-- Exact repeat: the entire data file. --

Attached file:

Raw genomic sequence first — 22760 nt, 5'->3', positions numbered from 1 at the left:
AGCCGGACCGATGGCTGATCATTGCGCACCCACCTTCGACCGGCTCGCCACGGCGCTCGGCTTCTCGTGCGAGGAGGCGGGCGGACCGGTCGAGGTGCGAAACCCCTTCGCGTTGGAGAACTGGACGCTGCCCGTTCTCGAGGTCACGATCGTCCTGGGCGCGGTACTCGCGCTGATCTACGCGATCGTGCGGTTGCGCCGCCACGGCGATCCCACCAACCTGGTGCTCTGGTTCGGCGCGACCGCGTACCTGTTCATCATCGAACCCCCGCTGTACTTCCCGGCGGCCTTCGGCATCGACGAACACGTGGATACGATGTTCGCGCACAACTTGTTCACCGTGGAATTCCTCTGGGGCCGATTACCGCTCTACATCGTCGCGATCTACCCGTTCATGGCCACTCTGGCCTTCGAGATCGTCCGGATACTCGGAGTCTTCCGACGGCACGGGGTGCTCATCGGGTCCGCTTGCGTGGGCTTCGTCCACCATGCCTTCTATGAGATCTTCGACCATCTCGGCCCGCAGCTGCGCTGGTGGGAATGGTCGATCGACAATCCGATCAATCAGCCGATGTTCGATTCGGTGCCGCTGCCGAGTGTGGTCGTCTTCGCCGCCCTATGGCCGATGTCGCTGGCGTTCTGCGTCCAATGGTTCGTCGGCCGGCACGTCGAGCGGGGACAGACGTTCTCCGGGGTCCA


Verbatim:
Raw genomic sequence first — 22760 nt, 5'->3', positions numbered from 1 at the left:
AGCCGGACCGATGGCTGATCATTGCGCACCCACCTTCGACCGGCTCGCCACGGCGCTCGGCTTCTCGTGCGAGGAGGCGGGCGGACCGGTCGAGGTGCGAAACCCCTTCGCGTTGGAGAACTGGACGCTGCCCGTTCTCGAGGTCACGATCGTCCTGGGCGCGGTACTCGCGCTGATCTACGCGATCGTGCGGTTGCGCCGCCACGGCGATCCCACCAACCTGGTGCTCTGGTTCGGCGCGACCGCGTACCTGTTCATCATCGAACCCCCGCTGTACTTCCCGGCGGCCTTCGGCATCGACGAACACGTGGATACGATGTTCGCGCACAACTTGTTCACCGTGGAATTCCTCTGGGGCCGATTACCGCTCTACATCGTCGCGATCTACCCGTTCATGGCCACTCTGGCCTTCGAGATCGTCCGGATACTCGGAGTCTTCCGACGGCACGGGGTGCTCATCGGGTCCGCTTGCGTGGGCTTCGTCCACCATGCCTTCTATGAGATCTTCGACCATCTCGGCCCGCAGCTGCGCTGGTGGGAATGGTCGATCGACAATCCGATCAATCAGCCGATGTTCGATTCGGTGCCGCTGCCGAGTGTGGTCGTCTTCGCCGCCCTATGGCCGATGTCGCTGGCGTTCTGCGTCCAATGGTTCGTCGGCCGGCACGTCGAGCGGGGACAGACGTTCTCCGGGGTCCA